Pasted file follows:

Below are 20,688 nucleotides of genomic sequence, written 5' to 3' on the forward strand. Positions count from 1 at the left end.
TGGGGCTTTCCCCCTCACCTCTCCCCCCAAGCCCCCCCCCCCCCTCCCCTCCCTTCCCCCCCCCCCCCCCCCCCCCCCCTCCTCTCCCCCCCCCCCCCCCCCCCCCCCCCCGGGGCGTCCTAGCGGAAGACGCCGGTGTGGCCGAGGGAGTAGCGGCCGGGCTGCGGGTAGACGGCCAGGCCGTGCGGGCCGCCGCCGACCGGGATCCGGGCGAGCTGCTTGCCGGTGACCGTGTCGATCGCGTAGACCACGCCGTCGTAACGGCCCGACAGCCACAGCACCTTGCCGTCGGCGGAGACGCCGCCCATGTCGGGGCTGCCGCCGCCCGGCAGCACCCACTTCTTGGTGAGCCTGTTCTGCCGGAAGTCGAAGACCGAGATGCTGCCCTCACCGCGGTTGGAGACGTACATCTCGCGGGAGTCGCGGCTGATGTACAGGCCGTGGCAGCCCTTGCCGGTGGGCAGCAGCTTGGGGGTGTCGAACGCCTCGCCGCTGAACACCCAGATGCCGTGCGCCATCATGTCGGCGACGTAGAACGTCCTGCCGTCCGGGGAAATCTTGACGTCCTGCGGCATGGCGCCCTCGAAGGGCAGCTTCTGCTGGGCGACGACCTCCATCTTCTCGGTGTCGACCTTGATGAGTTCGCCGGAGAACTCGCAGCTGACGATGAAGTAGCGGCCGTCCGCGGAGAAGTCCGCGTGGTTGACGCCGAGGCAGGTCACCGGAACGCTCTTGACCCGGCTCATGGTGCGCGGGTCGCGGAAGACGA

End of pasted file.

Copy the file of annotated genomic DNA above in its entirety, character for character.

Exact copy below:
Below are 20,688 nucleotides of genomic sequence, written 5' to 3' on the forward strand. Positions count from 1 at the left end.
TGGGGCTTTCCCCCTCACCTCTCCCCCCAAGCCCCCCCCCCCCCTCCCCTCCCTTCCCCCCCCCCCCCCCCCCCCCCCCTCCTCTCCCCCCCCCCCCCCCCCCCCCCCCCCGGGGCGTCCTAGCGGAAGACGCCGGTGTGGCCGAGGGAGTAGCGGCCGGGCTGCGGGTAGACGGCCAGGCCGTGCGGGCCGCCGCCGACCGGGATCCGGGCGAGCTGCTTGCCGGTGACCGTGTCGATCGCGTAGACCACGCCGTCGTAACGGCCCGACAGCCACAGCACCTTGCCGTCGGCGGAGACGCCGCCCATGTCGGGGCTGCCGCCGCCCGGCAGCACCCACTTCTTGGTGAGCCTGTTCTGCCGGAAGTCGAAGACCGAGATGCTGCCCTCACCGCGGTTGGAGACGTACATCTCGCGGGAGTCGCGGCTGATGTACAGGCCGTGGCAGCCCTTGCCGGTGGGCAGCAGCTTGGGGGTGTCGAACGCCTCGCCGCTGAACACCCAGATGCCGTGCGCCATCATGTCGGCGACGTAGAACGTCCTGCCGTCCGGGGAAATCTTGACGTCCTGCGGCATGGCGCCCTCGAAGGGCAGCTTCTGCTGGGCGACGACCTCCATCTTCTCGGTGTCGACCTTGATGAGTTCGCCGGAGAACTCGCAGCTGACGATGAAGTAGCGGCCGTCCGCGGAGAAGTCCGCGTGGTTGACGCCGAGGCAGGTCACCGGAACGCTCTTGACCCGGCTCATGGTGCGCGGGTCGCGGAAGACGA